New Yorker, Poet Nancy Mercado Reads ‘Going to Work’

September 11, 2011 at 12:00 AM EDT
After the attacks of September 11th, New Yorker and poet, Nany Mercado, felt compelled to write about what she lost when the World Trade Center Towers came down. Mercado reads her poem, "Going to Work." It was included in "Poetry After 9/11: An Anthology of New York Poets."

RAY SUAREZ: I’m a New Yorker. As a teenager, I watched the Twin Towers being built. In the tough economic times of the late ’70s, I strolled the World Trade Center food court and the underground shopping mall on my way to sign for an unemployment check.

I’ve covered news conferences in Windows on the World, the restaurant at the top of the North Tower. It was hard to believe such enormous, solid, seemingly permanent buildings, could collapse. To this day, I feel their absence whenever I approach the city from Brooklyn or New Jersey.

Poet Nancy Mercado, a fellow New Yorker, felt compelled to write about what she lost when the towers came down.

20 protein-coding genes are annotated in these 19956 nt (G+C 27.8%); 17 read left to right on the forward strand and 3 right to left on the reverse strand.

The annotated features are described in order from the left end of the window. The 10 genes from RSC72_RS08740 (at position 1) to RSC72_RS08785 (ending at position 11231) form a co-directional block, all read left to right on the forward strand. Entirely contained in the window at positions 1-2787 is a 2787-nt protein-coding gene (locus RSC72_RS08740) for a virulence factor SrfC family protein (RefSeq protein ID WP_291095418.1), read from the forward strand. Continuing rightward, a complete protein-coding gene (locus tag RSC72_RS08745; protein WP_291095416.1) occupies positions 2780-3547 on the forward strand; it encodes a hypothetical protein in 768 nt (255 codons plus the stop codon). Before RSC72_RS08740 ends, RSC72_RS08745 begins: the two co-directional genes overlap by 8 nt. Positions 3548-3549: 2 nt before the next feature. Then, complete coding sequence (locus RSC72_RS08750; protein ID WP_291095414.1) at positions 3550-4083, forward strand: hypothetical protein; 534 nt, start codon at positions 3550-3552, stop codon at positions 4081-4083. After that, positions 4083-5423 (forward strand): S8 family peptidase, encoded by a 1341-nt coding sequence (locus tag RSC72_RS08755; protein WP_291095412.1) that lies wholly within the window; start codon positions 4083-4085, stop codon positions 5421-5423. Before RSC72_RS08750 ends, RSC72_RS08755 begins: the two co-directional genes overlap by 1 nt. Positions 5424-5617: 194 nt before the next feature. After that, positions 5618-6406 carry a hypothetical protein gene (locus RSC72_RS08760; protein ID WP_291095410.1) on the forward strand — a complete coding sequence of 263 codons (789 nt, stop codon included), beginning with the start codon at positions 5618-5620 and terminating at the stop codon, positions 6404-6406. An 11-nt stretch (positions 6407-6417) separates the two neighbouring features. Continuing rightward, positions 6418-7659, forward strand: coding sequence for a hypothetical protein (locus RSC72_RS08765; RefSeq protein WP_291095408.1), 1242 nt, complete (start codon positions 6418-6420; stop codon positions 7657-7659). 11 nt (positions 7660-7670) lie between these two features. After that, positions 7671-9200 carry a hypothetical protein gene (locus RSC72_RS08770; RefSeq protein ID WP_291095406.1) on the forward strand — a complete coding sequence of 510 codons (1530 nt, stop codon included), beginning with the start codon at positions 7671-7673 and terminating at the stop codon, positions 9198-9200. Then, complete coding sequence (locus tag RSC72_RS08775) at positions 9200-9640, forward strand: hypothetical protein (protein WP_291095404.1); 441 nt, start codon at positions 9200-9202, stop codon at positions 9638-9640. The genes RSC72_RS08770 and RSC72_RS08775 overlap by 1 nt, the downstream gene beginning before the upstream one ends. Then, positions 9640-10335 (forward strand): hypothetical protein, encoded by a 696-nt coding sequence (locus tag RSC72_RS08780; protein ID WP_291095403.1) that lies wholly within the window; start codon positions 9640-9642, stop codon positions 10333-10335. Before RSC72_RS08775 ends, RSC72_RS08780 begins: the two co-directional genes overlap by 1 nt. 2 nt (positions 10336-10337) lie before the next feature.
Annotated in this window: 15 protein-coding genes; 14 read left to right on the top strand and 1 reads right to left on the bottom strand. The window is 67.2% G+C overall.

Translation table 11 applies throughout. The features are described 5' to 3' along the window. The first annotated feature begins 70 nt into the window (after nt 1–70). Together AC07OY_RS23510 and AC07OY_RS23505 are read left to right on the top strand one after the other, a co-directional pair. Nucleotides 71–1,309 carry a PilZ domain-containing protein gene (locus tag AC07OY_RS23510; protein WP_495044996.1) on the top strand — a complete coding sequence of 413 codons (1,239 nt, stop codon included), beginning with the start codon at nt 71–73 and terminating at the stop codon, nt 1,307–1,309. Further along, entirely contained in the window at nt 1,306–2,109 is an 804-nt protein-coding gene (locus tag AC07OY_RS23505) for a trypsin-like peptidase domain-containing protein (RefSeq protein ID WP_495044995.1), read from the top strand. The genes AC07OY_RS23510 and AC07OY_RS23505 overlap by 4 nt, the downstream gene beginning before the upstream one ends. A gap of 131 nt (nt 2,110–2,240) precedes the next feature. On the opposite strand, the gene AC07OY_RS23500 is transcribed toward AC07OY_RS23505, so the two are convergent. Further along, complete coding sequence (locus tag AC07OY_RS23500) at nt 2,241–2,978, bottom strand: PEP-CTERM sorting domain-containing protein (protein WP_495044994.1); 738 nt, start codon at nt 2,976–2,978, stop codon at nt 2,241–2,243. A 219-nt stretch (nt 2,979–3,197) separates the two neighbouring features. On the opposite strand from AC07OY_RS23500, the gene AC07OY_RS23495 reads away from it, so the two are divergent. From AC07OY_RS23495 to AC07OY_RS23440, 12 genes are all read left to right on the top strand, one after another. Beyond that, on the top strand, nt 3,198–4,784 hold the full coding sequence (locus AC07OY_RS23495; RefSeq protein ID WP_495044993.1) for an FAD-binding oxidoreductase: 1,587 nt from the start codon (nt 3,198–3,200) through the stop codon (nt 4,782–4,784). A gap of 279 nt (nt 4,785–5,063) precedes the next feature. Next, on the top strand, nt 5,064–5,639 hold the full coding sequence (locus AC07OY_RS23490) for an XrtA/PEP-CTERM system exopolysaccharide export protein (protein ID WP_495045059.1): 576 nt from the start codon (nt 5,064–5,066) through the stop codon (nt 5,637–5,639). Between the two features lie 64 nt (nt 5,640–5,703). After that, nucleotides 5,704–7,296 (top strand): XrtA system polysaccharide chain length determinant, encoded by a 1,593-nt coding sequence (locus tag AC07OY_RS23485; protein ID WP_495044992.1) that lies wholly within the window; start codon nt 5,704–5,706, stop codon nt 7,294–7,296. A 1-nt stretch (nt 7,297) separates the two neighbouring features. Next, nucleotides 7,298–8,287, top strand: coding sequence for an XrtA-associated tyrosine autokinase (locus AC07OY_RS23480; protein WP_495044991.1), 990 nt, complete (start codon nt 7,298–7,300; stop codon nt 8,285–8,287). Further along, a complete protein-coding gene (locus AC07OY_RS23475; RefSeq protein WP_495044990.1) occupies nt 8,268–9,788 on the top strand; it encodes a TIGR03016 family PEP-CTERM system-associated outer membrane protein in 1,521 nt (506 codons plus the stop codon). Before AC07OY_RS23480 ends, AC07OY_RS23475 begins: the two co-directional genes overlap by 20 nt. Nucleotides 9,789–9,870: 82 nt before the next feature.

NANCY MERCADO, poet: “Going to work.”

On their daily trips

Commuters shed tears now

Use American flags

Like veiled women

To hide their sorrows

Rush to buy throwaway cameras

To capture your twin ghosts


Frantically I too

Purchase your memory

On postcards & coffee mugs

In New York City souvenir shops

Afraid I’ll forget your facade

Forget my hallowed Sunday

Morning PATH Train rides

My subway travels through

The center of your belly

Day after day


Afraid I’ll forget your powers

To transform helicopters

Into ladybugs gliding in the air

To turn New York City

Into a breathing map

To display the curvature

Of our world